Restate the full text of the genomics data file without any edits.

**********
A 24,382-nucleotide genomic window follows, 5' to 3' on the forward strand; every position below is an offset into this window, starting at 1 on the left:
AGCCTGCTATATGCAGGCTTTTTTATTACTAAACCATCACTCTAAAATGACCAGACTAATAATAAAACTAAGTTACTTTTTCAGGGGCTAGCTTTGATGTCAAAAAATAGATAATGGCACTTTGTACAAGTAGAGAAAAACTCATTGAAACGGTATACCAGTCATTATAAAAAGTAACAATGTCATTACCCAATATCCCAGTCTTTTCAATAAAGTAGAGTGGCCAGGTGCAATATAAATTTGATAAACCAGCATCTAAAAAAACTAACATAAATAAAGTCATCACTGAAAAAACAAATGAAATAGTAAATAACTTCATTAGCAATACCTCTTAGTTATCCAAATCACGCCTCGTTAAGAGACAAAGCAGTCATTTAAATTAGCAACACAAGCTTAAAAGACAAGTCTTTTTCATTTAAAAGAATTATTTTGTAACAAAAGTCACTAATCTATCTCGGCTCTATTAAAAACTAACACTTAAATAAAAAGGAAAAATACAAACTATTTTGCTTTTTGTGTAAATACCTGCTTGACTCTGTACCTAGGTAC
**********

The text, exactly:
A 24,382-nucleotide genomic window follows, 5' to 3' on the forward strand; every position below is an offset into this window, starting at 1 on the left:
AGCCTGCTATATGCAGGCTTTTTTATTACTAAACCATCACTCTAAAATGACCAGACTAATAATAAAACTAAGTTACTTTTTCAGGGGCTAGCTTTGATGTCAAAAAATAGATAATGGCACTTTGTACAAGTAGAGAAAAACTCATTGAAACGGTATACCAGTCATTATAAAAAGTAACAATGTCATTACCCAATATCCCAGTCTTTTCAATAAAGTAGAGTGGCCAGGTGCAATATAAATTTGATAAACCAGCATCTAAAAAAACTAACATAAATAAAGTCATCACTGAAAAAACAAATGAAATAGTAAATAACTTCATTAGCAATACCTCTTAGTTATCCAAATCACGCCTCGTTAAGAGACAAAGCAGTCATTTAAATTAGCAACACAAGCTTAAAAGACAAGTCTTTTTCATTTAAAAGAATTATTTTGTAACAAAAGTCACTAATCTATCTCGGCTCTATTAAAAACTAACACTTAAATAAAAAGGAAAAATACAAACTATTTTGCTTTTTGTGTAAATACCTGCTTGACTCTGTACCTAGGTAC